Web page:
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Do Americans Really Want (Even More Than) 100% of Deficit Reduction to Come from the Spending Side?

July 18th, 2011 . by economistmom

NPR’s Frank James reports on two recent polls that cast doubt on the popularity of the Republicans’ position:

A new CBS News poll suggests that while none of the Washington political players gets the approval of a majority of voters for how policymakers are handling the debt-ceiling debate, congressional Republicans fare the worst.

The survey found only 21 percent of respondents approved of the actions of congressional Republicans while 71 percent disapproved.

That compares with President Obama’s approval-disapproval ratings of 43 percent versus 48 percent.

For the record, congressional Democrats’ approval-disapproval numbers were 31 percent versus 58 percent.

The CBS News survey lined up with a recent Gallup Poll that suggested that more voters support Obama’s position that deficit reduction be achieved through a combination of tax revenue boosts and spending cuts instead of just spending cuts alone, which is the current Republican position in the debt-discussions.

The Center on Budget and Policy Priorities’ Bob Greenstein here explains the implications of the Republican “Cut, Cap, and Balance” proposal that the House will take up on Tuesday.   He makes this key point about the degree to which spending would have to be constrained under the proposal (emphasis added):

The “Cut, Cap & Balance” measure cites three constitutional balanced-budget amendments (H.J. Res 1, S.J. Res 10, and H.J. Res 56) and states that Congress must approve one of them or a similar measure before the debt limit can be raised.  All three of the cited proposals would require cuts deeper than those in the Ryan budget. All three measures would establish a constitutional requirement that total federal expenditures may not exceed 18 percent of GDP, and all three would essentially require that the budget be balanced within the coming decade.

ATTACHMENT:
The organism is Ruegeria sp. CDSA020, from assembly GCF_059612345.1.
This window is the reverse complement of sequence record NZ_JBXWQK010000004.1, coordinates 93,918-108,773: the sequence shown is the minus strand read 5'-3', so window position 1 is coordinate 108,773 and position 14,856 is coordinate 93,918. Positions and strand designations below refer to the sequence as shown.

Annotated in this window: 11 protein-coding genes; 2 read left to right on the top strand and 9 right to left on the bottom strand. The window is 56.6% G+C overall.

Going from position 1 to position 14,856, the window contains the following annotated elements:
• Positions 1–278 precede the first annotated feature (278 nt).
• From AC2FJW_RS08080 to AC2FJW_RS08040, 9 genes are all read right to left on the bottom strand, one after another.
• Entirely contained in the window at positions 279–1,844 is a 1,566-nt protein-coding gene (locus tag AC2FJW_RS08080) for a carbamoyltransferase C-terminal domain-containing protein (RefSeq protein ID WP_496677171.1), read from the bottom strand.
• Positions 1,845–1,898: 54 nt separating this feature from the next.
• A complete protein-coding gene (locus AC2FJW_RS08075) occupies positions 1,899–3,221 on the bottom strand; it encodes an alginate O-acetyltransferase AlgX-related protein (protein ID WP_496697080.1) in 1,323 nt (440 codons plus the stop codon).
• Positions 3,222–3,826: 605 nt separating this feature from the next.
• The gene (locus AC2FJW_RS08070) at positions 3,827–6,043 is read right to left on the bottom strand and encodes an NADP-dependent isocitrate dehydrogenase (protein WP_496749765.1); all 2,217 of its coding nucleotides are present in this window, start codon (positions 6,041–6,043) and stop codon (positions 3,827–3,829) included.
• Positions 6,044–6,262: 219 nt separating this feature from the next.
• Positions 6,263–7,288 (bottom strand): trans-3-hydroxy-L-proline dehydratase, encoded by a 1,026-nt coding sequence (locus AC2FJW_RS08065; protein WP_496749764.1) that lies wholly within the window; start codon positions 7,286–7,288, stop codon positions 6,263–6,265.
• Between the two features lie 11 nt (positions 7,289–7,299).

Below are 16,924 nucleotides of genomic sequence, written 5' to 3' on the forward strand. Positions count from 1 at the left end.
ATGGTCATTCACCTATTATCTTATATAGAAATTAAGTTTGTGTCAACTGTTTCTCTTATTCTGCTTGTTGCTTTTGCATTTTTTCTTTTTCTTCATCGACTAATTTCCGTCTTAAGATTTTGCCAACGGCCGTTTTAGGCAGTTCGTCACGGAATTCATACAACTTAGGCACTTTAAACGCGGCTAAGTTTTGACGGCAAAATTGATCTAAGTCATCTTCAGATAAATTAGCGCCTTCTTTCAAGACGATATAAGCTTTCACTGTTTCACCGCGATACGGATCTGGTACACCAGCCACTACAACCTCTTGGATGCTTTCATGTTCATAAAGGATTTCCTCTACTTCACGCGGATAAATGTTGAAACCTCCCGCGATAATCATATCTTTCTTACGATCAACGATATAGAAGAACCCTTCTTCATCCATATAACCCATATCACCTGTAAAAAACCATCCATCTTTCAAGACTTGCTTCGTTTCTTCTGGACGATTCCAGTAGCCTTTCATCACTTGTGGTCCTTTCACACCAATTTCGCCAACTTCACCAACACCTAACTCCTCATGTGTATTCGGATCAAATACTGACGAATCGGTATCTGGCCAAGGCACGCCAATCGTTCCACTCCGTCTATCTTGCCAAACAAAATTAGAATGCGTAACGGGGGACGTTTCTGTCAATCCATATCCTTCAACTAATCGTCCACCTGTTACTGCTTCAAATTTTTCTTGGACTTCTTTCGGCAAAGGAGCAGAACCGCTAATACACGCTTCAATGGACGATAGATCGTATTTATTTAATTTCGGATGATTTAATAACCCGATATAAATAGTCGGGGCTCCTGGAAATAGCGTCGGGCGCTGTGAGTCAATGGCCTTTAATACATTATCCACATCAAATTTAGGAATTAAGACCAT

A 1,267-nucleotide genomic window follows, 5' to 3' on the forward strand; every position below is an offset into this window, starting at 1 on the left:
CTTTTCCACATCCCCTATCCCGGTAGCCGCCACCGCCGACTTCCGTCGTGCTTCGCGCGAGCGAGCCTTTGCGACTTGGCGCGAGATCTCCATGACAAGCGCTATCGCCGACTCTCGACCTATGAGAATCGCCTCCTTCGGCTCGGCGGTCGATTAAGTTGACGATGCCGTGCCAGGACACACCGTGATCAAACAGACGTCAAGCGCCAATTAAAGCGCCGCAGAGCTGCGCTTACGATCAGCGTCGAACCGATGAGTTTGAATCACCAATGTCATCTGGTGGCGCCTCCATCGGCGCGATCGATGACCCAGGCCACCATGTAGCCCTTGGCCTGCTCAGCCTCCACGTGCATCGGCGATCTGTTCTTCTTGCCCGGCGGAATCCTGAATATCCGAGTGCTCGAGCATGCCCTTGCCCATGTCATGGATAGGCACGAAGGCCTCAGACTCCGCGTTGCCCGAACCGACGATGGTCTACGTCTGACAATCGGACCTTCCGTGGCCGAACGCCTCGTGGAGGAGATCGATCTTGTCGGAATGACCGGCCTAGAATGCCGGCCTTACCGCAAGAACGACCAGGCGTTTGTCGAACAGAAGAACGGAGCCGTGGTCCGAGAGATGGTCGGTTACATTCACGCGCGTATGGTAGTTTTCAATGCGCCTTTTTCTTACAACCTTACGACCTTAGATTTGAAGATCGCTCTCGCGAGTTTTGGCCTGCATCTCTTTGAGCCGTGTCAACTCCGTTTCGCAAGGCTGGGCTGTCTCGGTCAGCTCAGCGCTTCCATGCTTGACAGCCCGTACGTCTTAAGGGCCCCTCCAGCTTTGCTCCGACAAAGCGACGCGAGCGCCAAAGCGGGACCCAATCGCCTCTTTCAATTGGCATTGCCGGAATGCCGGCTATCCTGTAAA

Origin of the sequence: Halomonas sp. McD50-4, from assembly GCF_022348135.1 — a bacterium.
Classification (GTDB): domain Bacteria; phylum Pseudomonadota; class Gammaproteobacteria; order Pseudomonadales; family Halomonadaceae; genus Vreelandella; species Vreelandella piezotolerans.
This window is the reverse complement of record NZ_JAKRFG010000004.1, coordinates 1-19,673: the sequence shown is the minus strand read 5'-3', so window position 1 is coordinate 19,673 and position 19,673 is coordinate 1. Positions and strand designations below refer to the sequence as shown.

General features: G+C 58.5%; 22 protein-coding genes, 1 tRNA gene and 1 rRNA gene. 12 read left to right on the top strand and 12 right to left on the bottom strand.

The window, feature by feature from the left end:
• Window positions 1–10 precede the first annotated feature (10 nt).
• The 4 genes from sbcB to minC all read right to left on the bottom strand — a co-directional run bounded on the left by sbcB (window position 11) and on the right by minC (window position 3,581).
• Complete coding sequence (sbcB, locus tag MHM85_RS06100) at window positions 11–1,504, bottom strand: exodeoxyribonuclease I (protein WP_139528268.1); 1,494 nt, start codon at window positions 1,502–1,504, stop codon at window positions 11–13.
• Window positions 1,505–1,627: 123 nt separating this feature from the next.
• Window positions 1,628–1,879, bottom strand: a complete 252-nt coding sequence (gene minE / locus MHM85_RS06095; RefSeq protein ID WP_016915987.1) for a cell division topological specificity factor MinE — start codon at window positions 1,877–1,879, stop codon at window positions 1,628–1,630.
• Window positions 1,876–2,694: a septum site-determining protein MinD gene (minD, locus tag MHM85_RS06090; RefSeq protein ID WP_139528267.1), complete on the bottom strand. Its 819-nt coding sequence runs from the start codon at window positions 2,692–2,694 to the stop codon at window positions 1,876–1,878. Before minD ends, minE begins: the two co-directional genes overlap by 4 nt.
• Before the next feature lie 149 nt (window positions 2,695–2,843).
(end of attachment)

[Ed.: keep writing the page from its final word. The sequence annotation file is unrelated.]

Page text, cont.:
In other words, this proposal makes the often-called “draconian” Ryan proposal look like bleeding-heart liberalism.

The Republicans fixate on the 18 percent spending ceiling because they think that’s the right level of revenues for the foreseeable future; after all, if it was good enough on average for the past 40 years, it must be good enough for the next 40 years.  (Never mind that it wasn’t even “good enough”–i.e., “enough”–for the past 40 years.)

But if we really were to hold total spending to 18 percent of GDP and balance the budget, this would imply that more than 100 percent of deficit reduction would be coming from the spending side.  Because as CBO reminds us (in their long-term budget outlook), under current law revenues are projected to rise to 21 percent of GDP in 10 years and 23 percent of GDP in 25 years.  Even under CBO’s “alternative fiscal scenario” where current tax cuts are permanently extended (and deficit financed), revenues would still rise to slightly above 18 percent of GDP (18.4 percent) in 10 and 25 years.  (See Table 1-2 on page 8 of their report.)